Recently, Alistair Cockburn's email signature has been sporting a quotation attributed to me:
The first thing to build is trust! --Brad AppletonI was both incredibly surprised and incredibly honored to see one of the giants and founding fathers of the agile software development movement citing my own words. I had to go back and reread what I wrote that was so "quotation worthy." It was actually a bit harder than I thought, I had to dig around through the archives of several agile-related mailing lists. Then I found it!
In an Aug 16, 2004 post to the extremeprogramming yahoo group, Julian Boot wrote:
This is one thing I pay important attention to when introducing XP. There is tremendous value in getting the first iteration to deliver some value to the customer. Nothing removes the skepticism better. And nothing shows just how much control the customer has when a recommendation they made in a conversation two days ago is now implemented and passes the given tests.I responded with the following reply:
Excellent point! We often say that each iteration should build something useful, starting with the most important thing.Then a few months later in the same forum on November 22, 2004, I read:
Maybe the most important and useful thing that the initial iteration needs to build is ... trust!?
Once a good working relationship has been established and the project gets into "steady state", then risk-hedging or EV [earned value] prioritization certainly becomes a reasonable option.Well that clinched it! I'd seen this same sort of comment enough times before - it was time to start a new slogan. I replied with this message:
That's starting to support a slogan I've been thinking about proposing. In Agile software development, what is the first and most important "thing" that we "build"?Then, just a few days later on Nov 24, Alistair posted a note to the crystalclear yahoo group about "team building" asking for some stories. I posted a rather lengthy reply with some teambuilding stories of my own, and some of my preferred books on leading/facilitating group decisions and resolving conflicts. Now I suppose I have to live up to that! Somewhere in my musings of seemingly spuriously related, often diametrically opposed subjects of software configuration management, software architecture, and agility, I'm asking readers who are interested in perhaps at best one of these three subjects to TRUST me, and be willing to read more about the other two:
I'm starting to wonder if maybe it isn't any of those things. Maybe the first and most important thing that an agile development project "builds" is TRUST!
- Some would say executable (and working) software;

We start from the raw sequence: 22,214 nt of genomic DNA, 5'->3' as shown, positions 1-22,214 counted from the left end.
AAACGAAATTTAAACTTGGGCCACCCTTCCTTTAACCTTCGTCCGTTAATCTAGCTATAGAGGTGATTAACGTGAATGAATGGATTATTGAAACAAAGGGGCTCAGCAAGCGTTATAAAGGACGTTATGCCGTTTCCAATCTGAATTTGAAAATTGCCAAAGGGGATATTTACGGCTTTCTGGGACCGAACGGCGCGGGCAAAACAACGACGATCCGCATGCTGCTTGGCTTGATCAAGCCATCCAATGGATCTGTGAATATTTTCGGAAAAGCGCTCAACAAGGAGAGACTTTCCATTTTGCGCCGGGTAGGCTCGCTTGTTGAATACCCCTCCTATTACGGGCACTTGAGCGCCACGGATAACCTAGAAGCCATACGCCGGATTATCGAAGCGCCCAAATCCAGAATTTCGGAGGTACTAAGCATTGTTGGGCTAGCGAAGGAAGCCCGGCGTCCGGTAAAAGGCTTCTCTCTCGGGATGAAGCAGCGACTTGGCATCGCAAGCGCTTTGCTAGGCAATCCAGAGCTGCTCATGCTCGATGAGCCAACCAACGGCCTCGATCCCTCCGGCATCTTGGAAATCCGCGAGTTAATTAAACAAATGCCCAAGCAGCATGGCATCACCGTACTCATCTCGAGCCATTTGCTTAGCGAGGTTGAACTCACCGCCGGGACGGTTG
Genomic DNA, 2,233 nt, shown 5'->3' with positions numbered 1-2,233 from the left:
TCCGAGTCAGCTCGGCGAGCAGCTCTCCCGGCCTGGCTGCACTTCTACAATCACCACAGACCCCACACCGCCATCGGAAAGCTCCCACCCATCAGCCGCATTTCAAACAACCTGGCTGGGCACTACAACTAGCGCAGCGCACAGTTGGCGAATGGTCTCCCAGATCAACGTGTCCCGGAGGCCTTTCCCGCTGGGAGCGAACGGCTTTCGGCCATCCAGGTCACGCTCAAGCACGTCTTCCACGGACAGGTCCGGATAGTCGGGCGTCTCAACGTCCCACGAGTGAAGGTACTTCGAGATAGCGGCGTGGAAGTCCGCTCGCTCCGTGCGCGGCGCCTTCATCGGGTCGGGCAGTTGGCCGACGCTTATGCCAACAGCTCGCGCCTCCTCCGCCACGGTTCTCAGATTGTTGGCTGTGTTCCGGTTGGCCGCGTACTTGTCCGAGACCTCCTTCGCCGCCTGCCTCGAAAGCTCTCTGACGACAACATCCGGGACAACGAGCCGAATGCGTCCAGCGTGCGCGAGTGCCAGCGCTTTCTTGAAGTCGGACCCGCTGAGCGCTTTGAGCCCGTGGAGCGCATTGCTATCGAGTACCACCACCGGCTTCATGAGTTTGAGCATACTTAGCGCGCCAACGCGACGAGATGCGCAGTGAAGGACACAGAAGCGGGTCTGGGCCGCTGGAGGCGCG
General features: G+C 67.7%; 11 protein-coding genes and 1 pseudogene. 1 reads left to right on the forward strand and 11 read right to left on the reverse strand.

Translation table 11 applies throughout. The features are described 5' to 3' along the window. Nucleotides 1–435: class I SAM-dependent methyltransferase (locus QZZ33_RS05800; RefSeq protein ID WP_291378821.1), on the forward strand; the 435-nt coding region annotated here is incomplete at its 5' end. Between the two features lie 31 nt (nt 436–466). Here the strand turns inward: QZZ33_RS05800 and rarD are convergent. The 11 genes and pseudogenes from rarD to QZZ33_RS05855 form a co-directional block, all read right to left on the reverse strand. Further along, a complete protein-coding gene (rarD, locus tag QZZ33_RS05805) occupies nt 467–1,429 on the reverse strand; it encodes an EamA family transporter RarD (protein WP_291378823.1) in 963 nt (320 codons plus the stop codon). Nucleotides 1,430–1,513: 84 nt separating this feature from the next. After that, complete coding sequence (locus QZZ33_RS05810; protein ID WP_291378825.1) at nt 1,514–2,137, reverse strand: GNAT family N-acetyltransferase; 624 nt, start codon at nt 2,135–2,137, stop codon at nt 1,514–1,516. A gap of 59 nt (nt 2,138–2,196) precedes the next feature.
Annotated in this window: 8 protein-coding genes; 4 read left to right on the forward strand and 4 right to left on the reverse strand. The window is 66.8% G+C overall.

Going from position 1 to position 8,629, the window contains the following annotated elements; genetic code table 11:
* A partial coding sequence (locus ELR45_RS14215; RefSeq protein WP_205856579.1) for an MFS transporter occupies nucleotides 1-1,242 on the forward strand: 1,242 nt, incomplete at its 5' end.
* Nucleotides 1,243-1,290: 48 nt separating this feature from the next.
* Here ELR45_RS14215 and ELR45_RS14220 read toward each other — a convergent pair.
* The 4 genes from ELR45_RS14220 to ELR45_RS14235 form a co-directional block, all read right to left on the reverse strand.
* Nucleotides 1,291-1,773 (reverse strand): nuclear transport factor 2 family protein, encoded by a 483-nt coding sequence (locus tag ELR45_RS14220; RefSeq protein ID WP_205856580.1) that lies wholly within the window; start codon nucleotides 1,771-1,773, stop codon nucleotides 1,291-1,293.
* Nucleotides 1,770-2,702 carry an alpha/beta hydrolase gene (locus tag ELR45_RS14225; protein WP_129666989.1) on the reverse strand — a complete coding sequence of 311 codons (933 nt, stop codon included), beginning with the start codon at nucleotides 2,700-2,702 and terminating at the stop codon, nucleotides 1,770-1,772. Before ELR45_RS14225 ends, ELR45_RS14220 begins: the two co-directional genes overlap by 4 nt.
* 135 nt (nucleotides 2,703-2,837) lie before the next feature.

- Some might say, "the code";
- Non-agile methods might say "specs".
because we built trust into the process very early on!
- We do it with intense collaboration (including with the customer, and also with other stakeholders across the lifecycle)
- We do it with short iterations and feedback-loops
- We don't require anywhere near as much documentation or specification or traceability ...
We gave the customer control, made our process and progress visible and transparent, and we listen and learn. And we get better at it, and give better results by continuing to build and earn TRUST.
- I'll be asking SCM folks to learn about object-oriented design principles and patterns and refactoring
- And I'll be asking software designers and agilists to learn about software configuration management
- change management
- project management
- build & release management
- development & deployment environment
- process management
- organizational structure
I could not agree more with your statement. Trust is at the core of everything we do, not only in IT, but in life. If people do not trust us or our ideas, then most of the time what you are trying to accomplish will fail.
I work for a mid-size company where trust is seriously lacking among not only IT, but within different development teams. People communicate only when they feel it is in their best interest, not to further understanding of their ideas. Trying to foster trust in an environment like this is very difficult and as I am finding out, people are very resistent of changing how they do their work because they are afraid of "losing" control. Little do they know that by working together in a collaborative environment, that they would get much more done and would have a greater sense of accomplishment then they do now.
Hi Chris! Your comments and observations are all too true for so many organizations. And a lot of it is a result of fear of the impact of change. I read a book (the title escapes me at the moment) that suggests the fear comes from concern about losing one of the "Three Cs": control (power), competency (real or perceived), connection (social networks/status).
Lack of trust breeds lack of openess and honesty. things like congruence and integrity are the first casualties. That probably has a lot to do with why Alistair Cockburn's "Crystal Clear" methodology lists "Personal Safety" as such a fundamental characteristic: people tend to need to feel that (personal safety) before they will trust you. So I guess it's our obligation to establish a sense of personal safety for those we would ask to trust us!
Post a Comment